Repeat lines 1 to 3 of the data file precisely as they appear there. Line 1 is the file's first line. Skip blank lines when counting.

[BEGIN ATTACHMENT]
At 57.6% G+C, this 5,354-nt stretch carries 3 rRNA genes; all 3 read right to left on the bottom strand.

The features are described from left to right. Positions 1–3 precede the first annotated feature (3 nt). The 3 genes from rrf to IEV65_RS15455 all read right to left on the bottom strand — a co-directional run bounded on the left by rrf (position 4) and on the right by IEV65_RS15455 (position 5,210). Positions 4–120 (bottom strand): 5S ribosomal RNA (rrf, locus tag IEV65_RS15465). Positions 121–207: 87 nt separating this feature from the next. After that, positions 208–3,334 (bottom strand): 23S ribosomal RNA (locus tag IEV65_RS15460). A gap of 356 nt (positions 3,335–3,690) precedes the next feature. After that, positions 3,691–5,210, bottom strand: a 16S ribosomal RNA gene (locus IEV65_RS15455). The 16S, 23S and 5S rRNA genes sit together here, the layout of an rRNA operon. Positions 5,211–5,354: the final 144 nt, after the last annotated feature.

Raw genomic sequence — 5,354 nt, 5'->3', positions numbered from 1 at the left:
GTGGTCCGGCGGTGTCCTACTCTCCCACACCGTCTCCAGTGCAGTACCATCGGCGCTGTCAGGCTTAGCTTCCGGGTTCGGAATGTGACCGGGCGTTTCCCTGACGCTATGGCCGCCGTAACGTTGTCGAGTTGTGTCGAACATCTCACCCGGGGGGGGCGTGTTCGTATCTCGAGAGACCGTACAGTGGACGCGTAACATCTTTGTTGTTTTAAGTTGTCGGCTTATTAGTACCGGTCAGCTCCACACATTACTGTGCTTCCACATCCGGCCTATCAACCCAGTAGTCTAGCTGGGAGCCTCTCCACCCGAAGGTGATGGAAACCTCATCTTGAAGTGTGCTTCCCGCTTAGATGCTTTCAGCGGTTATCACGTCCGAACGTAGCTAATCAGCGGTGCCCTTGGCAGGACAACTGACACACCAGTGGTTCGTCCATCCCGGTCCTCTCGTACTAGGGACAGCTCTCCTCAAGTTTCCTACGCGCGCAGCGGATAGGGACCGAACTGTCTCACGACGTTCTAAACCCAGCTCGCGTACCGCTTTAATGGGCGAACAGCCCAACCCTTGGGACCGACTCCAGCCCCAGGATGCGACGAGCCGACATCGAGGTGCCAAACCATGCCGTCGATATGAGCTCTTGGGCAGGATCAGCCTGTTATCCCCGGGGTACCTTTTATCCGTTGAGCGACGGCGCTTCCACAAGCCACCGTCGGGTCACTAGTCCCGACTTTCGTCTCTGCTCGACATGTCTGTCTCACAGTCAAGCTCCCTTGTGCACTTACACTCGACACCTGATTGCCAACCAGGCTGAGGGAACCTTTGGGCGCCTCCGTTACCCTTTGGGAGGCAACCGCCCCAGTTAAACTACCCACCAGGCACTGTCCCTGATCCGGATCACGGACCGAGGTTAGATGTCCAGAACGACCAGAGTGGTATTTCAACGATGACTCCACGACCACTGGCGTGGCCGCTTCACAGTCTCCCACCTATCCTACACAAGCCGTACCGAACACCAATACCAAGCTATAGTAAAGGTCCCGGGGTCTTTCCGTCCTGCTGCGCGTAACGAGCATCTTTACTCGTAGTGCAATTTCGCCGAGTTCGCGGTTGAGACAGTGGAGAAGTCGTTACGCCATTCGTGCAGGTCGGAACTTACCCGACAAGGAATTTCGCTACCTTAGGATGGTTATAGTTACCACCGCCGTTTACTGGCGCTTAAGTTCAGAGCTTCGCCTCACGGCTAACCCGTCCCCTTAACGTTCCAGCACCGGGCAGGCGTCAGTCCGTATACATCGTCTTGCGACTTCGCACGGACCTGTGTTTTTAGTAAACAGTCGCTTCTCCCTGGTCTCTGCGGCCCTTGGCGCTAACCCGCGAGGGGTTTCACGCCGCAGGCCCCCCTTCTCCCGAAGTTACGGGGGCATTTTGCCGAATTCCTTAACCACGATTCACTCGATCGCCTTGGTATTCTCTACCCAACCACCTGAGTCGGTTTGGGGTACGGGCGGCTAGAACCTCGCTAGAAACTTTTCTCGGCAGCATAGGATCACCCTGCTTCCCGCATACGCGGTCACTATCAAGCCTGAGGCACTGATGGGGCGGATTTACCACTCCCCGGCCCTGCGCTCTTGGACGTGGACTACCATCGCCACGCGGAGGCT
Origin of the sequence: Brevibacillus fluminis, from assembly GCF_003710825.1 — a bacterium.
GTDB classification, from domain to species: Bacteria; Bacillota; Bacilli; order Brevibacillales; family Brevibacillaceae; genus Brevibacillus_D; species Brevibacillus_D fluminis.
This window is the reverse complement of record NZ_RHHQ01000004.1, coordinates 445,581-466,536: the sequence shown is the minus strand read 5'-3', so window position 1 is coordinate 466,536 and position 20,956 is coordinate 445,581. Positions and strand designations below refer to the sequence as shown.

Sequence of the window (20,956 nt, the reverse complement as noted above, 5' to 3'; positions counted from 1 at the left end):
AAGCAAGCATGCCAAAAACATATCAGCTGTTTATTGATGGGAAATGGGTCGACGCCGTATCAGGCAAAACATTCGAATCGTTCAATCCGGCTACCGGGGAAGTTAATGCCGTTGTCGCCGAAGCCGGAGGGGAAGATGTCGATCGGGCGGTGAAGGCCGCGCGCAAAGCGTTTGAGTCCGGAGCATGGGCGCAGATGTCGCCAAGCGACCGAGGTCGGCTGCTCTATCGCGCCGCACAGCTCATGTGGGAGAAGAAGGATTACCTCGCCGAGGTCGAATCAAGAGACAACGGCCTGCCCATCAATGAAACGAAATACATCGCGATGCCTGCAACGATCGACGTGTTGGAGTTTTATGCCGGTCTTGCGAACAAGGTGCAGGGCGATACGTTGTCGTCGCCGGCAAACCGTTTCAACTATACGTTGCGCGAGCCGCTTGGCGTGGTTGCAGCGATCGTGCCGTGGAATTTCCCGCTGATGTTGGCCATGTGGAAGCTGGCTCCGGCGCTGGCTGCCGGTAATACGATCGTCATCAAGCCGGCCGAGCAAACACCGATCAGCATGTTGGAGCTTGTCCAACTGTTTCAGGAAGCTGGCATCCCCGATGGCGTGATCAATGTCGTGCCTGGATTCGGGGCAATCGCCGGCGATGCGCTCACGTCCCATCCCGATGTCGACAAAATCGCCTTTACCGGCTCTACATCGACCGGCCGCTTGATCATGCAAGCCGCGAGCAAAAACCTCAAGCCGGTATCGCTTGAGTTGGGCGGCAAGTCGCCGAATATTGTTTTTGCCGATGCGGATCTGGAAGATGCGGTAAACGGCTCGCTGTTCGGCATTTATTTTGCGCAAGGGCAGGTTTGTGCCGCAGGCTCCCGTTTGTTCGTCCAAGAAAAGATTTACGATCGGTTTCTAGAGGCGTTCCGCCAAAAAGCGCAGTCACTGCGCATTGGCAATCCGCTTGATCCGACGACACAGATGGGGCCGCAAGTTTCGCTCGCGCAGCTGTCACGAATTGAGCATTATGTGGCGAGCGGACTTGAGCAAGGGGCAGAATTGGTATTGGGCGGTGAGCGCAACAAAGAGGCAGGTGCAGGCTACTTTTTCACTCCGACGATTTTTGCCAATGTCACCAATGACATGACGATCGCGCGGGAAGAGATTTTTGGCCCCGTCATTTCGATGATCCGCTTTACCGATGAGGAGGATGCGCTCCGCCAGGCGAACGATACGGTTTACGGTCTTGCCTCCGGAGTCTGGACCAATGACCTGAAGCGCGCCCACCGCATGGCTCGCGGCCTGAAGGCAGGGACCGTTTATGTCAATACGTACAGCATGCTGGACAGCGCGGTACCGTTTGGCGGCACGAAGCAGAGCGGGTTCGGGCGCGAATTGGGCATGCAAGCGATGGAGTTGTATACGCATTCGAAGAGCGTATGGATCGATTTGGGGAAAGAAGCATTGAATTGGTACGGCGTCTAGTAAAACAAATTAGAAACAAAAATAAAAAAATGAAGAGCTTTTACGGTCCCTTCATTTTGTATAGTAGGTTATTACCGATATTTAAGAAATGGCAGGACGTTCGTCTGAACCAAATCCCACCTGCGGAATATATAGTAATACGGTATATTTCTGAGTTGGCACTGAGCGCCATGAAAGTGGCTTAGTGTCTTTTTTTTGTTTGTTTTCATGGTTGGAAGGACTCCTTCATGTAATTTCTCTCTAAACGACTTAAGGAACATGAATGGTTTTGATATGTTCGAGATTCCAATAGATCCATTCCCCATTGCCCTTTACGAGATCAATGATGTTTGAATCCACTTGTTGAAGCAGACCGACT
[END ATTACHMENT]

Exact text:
At 57.6% G+C, this 5,354-nt stretch carries 3 rRNA genes; all 3 read right to left on the bottom strand.

The features are described from left to right. Positions 1–3 precede the first annotated feature (3 nt). The 3 genes from rrf to IEV65_RS15455 all read right to left on the bottom strand — a co-directional run bounded on the left by rrf (position 4) and on the right by IEV65_RS15455 (position 5,210). Positions 4–120 (bottom strand): 5S ribosomal RNA (rrf, locus tag IEV65_RS15465). Positions 121–207: 87 nt separating this feature from the next. After that, positions 208–3,334 (bottom strand): 23S ribosomal RNA (locus tag IEV65_RS15460). A gap of 356 nt (positions 3,335–3,690) precedes the next feature. After that, positions 3,691–5,210, bottom strand: a 16S ribosomal RNA gene (locus IEV65_RS15455). The 16S, 23S and 5S rRNA genes sit together here, the layout of an rRNA operon. Positions 5,211–5,354: the final 144 nt, after the last annotated feature.

Raw genomic sequence — 5,354 nt, 5'->3', positions numbered from 1 at the left: